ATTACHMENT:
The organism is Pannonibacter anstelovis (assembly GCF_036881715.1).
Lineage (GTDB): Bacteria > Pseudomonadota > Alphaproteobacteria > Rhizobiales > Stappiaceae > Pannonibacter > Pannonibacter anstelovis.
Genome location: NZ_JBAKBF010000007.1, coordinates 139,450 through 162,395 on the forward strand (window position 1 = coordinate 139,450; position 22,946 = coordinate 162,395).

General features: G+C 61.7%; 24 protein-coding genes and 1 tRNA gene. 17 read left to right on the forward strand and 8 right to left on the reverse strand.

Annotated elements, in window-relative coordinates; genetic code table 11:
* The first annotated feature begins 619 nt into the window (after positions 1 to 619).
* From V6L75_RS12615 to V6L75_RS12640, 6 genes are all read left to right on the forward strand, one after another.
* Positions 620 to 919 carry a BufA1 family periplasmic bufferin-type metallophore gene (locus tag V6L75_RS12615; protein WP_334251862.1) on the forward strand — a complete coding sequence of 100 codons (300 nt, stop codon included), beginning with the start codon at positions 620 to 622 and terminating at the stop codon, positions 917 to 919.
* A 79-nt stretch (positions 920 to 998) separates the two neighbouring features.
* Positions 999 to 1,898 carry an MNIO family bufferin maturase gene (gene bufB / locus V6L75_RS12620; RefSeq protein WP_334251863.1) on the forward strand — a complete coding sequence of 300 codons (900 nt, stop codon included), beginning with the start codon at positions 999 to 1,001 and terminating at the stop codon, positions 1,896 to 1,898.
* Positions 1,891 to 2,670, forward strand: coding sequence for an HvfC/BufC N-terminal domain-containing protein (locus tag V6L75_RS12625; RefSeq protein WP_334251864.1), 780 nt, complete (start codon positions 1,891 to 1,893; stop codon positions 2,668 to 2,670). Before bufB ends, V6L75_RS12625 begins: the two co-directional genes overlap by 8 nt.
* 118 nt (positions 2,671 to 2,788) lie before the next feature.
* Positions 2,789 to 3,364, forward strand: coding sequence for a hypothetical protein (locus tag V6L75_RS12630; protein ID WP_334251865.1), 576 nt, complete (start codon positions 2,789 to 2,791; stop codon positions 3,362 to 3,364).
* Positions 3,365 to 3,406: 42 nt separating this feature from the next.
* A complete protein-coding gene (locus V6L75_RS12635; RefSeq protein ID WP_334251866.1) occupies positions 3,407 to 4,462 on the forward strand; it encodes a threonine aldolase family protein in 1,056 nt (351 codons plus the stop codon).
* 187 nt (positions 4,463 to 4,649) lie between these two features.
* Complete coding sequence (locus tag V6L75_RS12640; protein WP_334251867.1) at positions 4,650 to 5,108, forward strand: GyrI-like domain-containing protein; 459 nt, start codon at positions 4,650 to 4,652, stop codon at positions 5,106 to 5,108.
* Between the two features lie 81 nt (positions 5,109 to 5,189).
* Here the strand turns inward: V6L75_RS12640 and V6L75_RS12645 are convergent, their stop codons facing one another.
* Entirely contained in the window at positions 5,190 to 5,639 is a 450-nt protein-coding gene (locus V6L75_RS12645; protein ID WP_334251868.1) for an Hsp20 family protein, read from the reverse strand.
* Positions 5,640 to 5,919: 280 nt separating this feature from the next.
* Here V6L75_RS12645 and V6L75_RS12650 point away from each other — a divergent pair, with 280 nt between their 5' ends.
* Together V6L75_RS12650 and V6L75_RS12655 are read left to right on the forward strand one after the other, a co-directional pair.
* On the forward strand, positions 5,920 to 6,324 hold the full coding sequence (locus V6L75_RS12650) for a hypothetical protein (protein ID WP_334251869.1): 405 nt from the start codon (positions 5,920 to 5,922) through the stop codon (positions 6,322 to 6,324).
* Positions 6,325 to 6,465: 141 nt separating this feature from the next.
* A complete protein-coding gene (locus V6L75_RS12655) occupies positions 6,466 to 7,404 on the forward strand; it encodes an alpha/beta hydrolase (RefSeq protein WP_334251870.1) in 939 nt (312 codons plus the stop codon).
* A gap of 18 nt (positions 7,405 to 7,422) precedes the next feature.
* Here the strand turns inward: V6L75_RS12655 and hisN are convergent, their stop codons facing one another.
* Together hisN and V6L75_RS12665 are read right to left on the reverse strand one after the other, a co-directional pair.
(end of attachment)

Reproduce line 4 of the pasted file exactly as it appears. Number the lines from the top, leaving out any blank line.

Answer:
General features: G+C 61.7%; 24 protein-coding genes and 1 tRNA gene. 17 read left to right on the forward strand and 8 right to left on the reverse strand.